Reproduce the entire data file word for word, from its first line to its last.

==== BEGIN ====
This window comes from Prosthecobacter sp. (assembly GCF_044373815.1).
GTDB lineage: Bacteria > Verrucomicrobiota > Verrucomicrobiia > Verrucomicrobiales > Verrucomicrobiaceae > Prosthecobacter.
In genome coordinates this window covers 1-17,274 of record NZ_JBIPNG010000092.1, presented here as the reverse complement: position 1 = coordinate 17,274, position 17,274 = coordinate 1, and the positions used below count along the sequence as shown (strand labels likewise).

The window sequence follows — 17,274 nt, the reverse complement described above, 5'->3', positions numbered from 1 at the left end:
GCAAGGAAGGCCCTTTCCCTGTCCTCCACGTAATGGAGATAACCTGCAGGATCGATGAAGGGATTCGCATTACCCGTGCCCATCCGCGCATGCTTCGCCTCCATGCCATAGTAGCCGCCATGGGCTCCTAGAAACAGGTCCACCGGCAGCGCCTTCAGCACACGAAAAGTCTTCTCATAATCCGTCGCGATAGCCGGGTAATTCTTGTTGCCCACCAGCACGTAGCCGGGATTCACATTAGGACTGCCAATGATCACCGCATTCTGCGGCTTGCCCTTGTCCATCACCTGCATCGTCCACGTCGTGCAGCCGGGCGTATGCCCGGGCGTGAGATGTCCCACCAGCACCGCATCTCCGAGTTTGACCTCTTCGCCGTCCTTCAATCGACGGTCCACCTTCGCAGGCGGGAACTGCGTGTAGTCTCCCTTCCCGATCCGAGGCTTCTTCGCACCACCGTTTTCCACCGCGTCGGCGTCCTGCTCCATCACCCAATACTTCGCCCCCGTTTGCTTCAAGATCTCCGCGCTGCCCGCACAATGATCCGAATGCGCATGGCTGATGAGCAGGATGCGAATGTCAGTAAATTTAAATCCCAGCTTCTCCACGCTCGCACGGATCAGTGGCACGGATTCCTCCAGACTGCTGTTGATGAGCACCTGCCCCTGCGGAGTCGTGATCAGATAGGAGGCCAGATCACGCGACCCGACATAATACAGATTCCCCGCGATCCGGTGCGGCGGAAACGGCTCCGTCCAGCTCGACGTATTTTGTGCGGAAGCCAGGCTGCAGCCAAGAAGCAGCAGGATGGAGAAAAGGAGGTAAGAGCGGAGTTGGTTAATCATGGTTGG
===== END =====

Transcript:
This window comes from Prosthecobacter sp. (assembly GCF_044373815.1).
GTDB lineage: Bacteria > Verrucomicrobiota > Verrucomicrobiia > Verrucomicrobiales > Verrucomicrobiaceae > Prosthecobacter.
In genome coordinates this window covers 1-17,274 of record NZ_JBIPNG010000092.1, presented here as the reverse complement: position 1 = coordinate 17,274, position 17,274 = coordinate 1, and the positions used below count along the sequence as shown (strand labels likewise).

The window sequence follows — 17,274 nt, the reverse complement described above, 5'->3', positions numbered from 1 at the left end:
GCAAGGAAGGCCCTTTCCCTGTCCTCCACGTAATGGAGATAACCTGCAGGATCGATGAAGGGATTCGCATTACCCGTGCCCATCCGCGCATGCTTCGCCTCCATGCCATAGTAGCCGCCATGGGCTCCTAGAAACAGGTCCACCGGCAGCGCCTTCAGCACACGAAAAGTCTTCTCATAATCCGTCGCGATAGCCGGGTAATTCTTGTTGCCCACCAGCACGTAGCCGGGATTCACATTAGGACTGCCAATGATCACCGCATTCTGCGGCTTGCCCTTGTCCATCACCTGCATCGTCCACGTCGTGCAGCCGGGCGTATGCCCGGGCGTGAGATGTCCCACCAGCACCGCATCTCCGAGTTTGACCTCTTCGCCGTCCTTCAATCGACGGTCCACCTTCGCAGGCGGGAACTGCGTGTAGTCTCCCTTCCCGATCCGAGGCTTCTTCGCACCACCGTTTTCCACCGCGTCGGCGTCCTGCTCCATCACCCAATACTTCGCCCCCGTTTGCTTCAAGATCTCCGCGCTGCCCGCACAATGATCCGAATGCGCATGGCTGATGAGCAGGATGCGAATGTCAGTAAATTTAAATCCCAGCTTCTCCACGCTCGCACGGATCAGTGGCACGGATTCCTCCAGACTGCTGTTGATGAGCACCTGCCCCTGCGGAGTCGTGATCAGATAGGAGGCCAGATCACGCGACCCGACATAATACAGATTCCCCGCGATCCGGTGCGGCGGAAACGGCTCCGTCCAGCTCGACGTATTTTGTGCGGAAGCCAGGCTGCAGCCAAGAAGCAGCAGGATGGAGAAAAGGAGGTAAGAGCGGAGTTGGTTAATCATGGTTGG